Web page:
Reproductions, whatever the size, will only be practical for things where the physical characteristics of the hardened resin - strength & resistance to heat come to mind - are adequate for the use. For uses that are visible - such as jewelry - rather than hidden - such as spare parts - the reproduction will be painted or even metal plated before it is put to use.
Ultimately, all the materials used will do is create a base line of "value" for those materials ability to be reused. For the initial object the cost will be higher because you need to pay for the designers time. Additional copies or the right to exclusivity will effect the price since the design cost is spread out. With regards to materials, you are dealing with a completely separate issue. Jewelry sells for much more than the "melt" value of the raw materials. "Value" will vary depending on the perception of the potential buyers more than the mere materials. Consider a Baseball card. One with a popular player sells for much more than one of someone of less popularity even though the materials used to create those cards are identical. Likewise, the same applies to the art world. People pay quite a bit for ordinary materials used in "new" ways. Personally, it seems stupid to me, but that's not relevant. Yes, in all likelihood the one made from gold will sell for more than the one made from silver, given the exact same design and print runs. But if the silver one is a proto-type of extreme limited edition it may in fact sell for more than the gold, provided there are 2 sufficiently monied collectors willing to fight over it. Some guy spent, I think, $50,000 for a sealed copy of a Nintendo game that was rare simply because it was so terrible that no one wanted it at the time and thus became rare since they were made in limited quantities and the unsellable remaining pieces thrown away.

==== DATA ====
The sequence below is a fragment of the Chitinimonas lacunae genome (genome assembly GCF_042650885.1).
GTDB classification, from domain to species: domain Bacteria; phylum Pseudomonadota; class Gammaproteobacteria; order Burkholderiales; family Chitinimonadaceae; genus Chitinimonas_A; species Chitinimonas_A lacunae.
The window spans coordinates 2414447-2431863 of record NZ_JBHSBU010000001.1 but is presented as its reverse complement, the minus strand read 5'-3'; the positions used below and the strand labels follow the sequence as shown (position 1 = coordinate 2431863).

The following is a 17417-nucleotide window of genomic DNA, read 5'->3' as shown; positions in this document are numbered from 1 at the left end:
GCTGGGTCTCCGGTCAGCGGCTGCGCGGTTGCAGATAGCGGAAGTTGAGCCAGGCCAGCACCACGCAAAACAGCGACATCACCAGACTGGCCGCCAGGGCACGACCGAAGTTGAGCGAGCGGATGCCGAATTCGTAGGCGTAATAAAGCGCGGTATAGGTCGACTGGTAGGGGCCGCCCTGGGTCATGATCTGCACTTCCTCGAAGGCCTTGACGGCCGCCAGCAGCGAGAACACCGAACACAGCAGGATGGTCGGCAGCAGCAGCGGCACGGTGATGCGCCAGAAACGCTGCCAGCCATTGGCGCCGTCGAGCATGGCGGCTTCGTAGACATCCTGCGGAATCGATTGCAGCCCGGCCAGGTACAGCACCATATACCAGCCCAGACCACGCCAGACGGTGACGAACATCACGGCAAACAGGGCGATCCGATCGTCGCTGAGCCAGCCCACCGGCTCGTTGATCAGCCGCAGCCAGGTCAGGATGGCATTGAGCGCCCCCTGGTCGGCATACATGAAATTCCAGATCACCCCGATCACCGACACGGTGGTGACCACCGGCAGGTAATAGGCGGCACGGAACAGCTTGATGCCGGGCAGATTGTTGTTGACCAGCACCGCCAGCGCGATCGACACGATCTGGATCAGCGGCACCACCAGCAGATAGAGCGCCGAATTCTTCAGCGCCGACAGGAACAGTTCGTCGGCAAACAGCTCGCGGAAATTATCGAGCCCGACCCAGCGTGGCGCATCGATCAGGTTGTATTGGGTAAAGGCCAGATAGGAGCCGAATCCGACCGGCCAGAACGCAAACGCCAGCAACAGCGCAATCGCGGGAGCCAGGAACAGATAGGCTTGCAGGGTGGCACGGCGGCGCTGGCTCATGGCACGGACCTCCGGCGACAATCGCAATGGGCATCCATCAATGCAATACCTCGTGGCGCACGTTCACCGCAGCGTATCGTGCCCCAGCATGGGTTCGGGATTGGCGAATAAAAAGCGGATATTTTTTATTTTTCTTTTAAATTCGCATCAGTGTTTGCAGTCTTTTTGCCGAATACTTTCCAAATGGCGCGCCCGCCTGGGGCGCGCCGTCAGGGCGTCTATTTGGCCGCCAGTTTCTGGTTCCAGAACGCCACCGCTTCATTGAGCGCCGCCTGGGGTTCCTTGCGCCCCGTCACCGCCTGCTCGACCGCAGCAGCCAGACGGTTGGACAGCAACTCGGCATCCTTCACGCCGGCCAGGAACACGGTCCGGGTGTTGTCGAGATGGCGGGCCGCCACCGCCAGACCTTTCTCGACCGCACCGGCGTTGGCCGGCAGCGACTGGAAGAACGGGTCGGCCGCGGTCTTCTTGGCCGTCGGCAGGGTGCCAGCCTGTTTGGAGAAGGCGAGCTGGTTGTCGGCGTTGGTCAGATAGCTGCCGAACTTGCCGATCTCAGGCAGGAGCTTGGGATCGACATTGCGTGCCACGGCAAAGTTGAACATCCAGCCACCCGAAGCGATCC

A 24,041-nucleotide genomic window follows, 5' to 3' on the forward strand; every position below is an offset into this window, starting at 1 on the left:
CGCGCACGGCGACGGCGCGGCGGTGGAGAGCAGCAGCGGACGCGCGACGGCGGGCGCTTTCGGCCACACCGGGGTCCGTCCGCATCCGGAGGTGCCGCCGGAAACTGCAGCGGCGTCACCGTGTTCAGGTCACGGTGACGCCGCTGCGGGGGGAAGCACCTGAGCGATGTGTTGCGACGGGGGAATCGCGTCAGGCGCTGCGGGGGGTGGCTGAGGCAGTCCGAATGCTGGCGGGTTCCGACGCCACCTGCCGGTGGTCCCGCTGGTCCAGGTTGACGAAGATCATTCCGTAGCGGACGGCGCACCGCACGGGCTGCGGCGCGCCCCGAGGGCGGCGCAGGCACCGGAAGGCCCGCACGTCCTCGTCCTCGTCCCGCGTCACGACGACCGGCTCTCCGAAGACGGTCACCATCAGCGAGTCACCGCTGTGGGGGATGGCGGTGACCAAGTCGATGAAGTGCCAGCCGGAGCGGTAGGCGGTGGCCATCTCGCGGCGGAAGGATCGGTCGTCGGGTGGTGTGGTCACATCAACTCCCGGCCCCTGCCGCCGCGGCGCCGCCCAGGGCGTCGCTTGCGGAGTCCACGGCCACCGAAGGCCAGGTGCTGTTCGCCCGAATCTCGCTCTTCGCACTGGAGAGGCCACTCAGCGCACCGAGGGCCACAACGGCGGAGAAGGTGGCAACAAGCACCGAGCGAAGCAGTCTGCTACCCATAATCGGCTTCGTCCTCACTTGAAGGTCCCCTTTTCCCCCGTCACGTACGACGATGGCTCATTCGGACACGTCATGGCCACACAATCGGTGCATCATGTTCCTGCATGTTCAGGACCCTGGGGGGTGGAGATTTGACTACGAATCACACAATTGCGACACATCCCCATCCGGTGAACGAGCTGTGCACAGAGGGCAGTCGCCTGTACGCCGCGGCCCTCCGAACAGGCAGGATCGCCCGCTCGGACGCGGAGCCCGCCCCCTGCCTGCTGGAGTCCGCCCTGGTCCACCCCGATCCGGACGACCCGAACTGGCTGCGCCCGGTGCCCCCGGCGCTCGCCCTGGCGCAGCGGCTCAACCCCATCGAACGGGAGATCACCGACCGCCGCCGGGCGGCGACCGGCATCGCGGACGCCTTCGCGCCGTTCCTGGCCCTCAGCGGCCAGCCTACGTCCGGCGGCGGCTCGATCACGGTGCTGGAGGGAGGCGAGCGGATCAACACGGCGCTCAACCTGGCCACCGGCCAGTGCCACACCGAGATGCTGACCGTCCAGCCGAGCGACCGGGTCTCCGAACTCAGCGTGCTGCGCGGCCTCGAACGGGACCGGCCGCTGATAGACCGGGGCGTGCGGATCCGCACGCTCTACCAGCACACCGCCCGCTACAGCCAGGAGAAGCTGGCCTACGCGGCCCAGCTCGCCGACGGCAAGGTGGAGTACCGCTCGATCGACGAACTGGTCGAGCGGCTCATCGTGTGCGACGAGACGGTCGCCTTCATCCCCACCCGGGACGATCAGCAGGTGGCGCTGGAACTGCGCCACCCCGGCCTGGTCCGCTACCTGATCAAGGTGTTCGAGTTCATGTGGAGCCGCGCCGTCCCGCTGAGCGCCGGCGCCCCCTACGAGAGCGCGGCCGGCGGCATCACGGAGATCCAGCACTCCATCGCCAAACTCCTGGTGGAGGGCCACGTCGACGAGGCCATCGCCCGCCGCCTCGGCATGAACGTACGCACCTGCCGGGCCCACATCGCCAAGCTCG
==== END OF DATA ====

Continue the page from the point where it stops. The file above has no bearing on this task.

although, it would probably end up taking months to print one thing if it's at that resolution. But it would be pretty awesome to have a printer that has all of the base elements in little containers and throw them all together to print out literally anything. But that's more than a little ways off. :P
Resin isn't the only way to go. Selective Laser Sintering can fuse metal powders. So you will one day be able to print gold earrings, steel bolts, etc. The "collector's value" will cease to mean anything, as anybody will be able to own an identical copy. One day... Mona Lisa copies, hanging in every home, identical to the atom with the original. And combining different metals will create super-strong materials. Fuel valves with the toughness of steel, the corrosion resistance of titanium, vanadium, and the slickness of Aluminum Magnesium Boride alloy.
Wouldn't the need to metal plate the finished product considerably reduce the advantages of "printing" it in the first place?
Are you saying these "printers" will use silver, for example? That they can use any material they like to print the product? I get the impression they only use this nebulous substance referred to in this article as "resin" and, if so, the question would be: is "resin" better or worse than what the product would have been made of otherwise. I mean we're reading what wonderful things these 3D printers are but what are they really practical for? In the case of furniture, wood is most often the material used. The question is: will "resin" be better or worse than wood as a practical matter? Will it last as long? Will it tarnish more or less easily? Will it ignite more or less easily, etc., etc. In the case of jewelry, it's unlikely this "resin" stuff is going to command the same price as gold or silver. In fact, nobody is likely to want jewelry made of "resin", even if someone, at some point, adds gemstones. If such is the case, in the matter of jewelry, these printers will create only what goes in bubble gum machines. I'm just trying to find out what stuff that gets "printed" is going to be made of.
But "resin" is what fiber-glass is made of. Well, resin and glass. Ordinary glassing resin is clear and will harden if heated, so laser-ing it with a point focus is an easy way to "print" something. What results is a plastic part, not fine enough for real jewelry. This would be great for modeling... one could just fabricate the parts, since resins are a common modeling material. The fabricator would have to be bigger, though.